Today I went to the Brooklyn Museum to see a film called This Is My Africa, by Zina Saro-Wiwa. I walked through the botanic garden, slowing my pace so I wouldn’t reach the museum drenched in sweat; we’ve had unseasonably cool weather this summer, but things are definitely starting to heat up. The lilies are in full bloom in the garden, but I was running late so made a mental note to go back and photograph the hot pink stargazer lilies (one of my faves). As I neared the sculpture garden at the back of the museum, I heard live funky music–I turned the corner and saw only a drummer onstage…then I noticed the DJ behind his turntables off to the side, and finally I saw the bassist sitting on the edge of the stage looking very relaxed. I haven’t heard any live music this summer, which is shameful since there are all kinds of free music events throughout the city. By the time I headed home today, I was starting to wonder if I’ve lost my interest in Brooklyn (!!!). But back to the film: it was interesting b/c the filmmaker had gathered about 10 different artists, fashion designers, and actors–most black, some white–and then she asked them a series of questions about Africa:
What color comes to mind when you think of Africa?
What African food do you like best?
What saying or expression best represents Africa?
What artist comes to your mind when you think of Africa?
What do you hate about Africa?
What will Africa look like in 2060?
Almost as interesting as the answers given by the respondents were the reactions from people in the audience…the kind of laughter only a cultural “insider” can enjoy. When the film ended, a dramatic reading followed but I only stayed for the first two pieces…stopped by the Yinka Shonibare MBE exhibit on the first floor, but mostly just wanted to walk and think for a while. So I left the museum and walked down Washington Avenue…left Prospect Heights and walked until I reached Clinton Hill; turned right and made a beeline for my favorite Senegalese restaurant, Joloff (those images of joloff rice and plantain got me hungry!). Once my food was ready, I headed for the train station, which took me into Bed-Stuy…I used to walk those streets when I first came to Brooklyn in 1994; so much has changed since then. I’ve been fixating on London lately, and seeing this film only made me yearn for travel even more. I know a lot of immigrants here in NYC, but somehow the American context changes things. I’d like to know who I’d be in London–still American? more Caribbean? more Canadian? I didn’t want to, but forced myself to complete the above questions for my country of origin, Canada:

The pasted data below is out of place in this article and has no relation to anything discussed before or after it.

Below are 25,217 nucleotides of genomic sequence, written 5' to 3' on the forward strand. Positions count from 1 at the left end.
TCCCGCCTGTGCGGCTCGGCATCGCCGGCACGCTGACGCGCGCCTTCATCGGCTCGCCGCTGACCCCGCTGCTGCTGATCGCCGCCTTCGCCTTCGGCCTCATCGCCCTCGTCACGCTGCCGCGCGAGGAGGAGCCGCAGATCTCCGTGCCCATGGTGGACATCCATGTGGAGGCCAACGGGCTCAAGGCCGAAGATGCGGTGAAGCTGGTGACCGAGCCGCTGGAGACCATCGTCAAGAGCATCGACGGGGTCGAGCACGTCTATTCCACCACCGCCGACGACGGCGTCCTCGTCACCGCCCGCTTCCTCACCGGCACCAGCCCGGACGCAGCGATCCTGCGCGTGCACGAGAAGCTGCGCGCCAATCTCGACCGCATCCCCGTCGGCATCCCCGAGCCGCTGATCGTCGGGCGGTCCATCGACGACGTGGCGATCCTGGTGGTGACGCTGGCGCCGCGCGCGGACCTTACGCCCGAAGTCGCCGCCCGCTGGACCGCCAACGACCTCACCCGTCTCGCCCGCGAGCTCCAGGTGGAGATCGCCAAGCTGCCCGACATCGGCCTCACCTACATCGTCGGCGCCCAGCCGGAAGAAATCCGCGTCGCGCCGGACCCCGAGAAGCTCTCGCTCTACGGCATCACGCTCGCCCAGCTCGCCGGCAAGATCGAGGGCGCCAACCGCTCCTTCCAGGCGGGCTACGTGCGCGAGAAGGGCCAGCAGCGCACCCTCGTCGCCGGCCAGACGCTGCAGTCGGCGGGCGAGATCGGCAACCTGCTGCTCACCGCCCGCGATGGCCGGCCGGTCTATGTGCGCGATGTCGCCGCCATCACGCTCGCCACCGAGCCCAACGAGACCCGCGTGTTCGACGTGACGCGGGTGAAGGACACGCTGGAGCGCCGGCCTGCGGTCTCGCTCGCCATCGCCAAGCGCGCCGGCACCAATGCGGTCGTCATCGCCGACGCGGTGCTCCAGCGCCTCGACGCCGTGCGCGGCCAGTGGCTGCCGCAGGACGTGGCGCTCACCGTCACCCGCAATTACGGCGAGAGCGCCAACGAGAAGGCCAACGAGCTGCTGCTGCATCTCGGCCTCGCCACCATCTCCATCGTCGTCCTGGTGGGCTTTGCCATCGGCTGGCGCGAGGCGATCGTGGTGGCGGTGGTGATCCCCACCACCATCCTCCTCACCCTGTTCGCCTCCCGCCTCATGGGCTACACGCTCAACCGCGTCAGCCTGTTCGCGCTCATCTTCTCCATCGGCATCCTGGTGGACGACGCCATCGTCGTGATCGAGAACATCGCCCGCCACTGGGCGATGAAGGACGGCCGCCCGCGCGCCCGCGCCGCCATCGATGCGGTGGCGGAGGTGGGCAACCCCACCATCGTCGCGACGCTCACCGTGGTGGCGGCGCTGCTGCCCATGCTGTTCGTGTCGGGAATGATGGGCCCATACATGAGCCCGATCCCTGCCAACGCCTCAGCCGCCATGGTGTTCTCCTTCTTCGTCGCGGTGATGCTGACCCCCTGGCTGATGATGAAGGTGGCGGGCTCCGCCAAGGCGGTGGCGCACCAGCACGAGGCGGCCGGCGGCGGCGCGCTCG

color ~ white (for snow, the flag, blandness, breadth)
scent ~ the initial stench of Lake Ontario, which goes away after a while (or you just get used to it)
food ~ Canadian food is really British food–bland, boiled–but I do *love* butter tarts!
saying or expression ~ “eh” and I seem to recall my Irish-Canadian grandfather saying, “Put that in your pipe and smoke it!” but maybe I’m making that up…
artist ~ my mother loves The Group of Seven, but I guess I think of Dionne Brand or Nalo Hopkinson…there’s also an amazing Nova Scotian artist, Justin Augustine; I’d LOVE to have him illustrate one of my children’s books one day
hate ~ small-mindedness, smugness
future ~ I have no idea. More of the same, I guess…lots of people of color who exist yet are invisible somehow
Do you come from another country? What would your survey look like?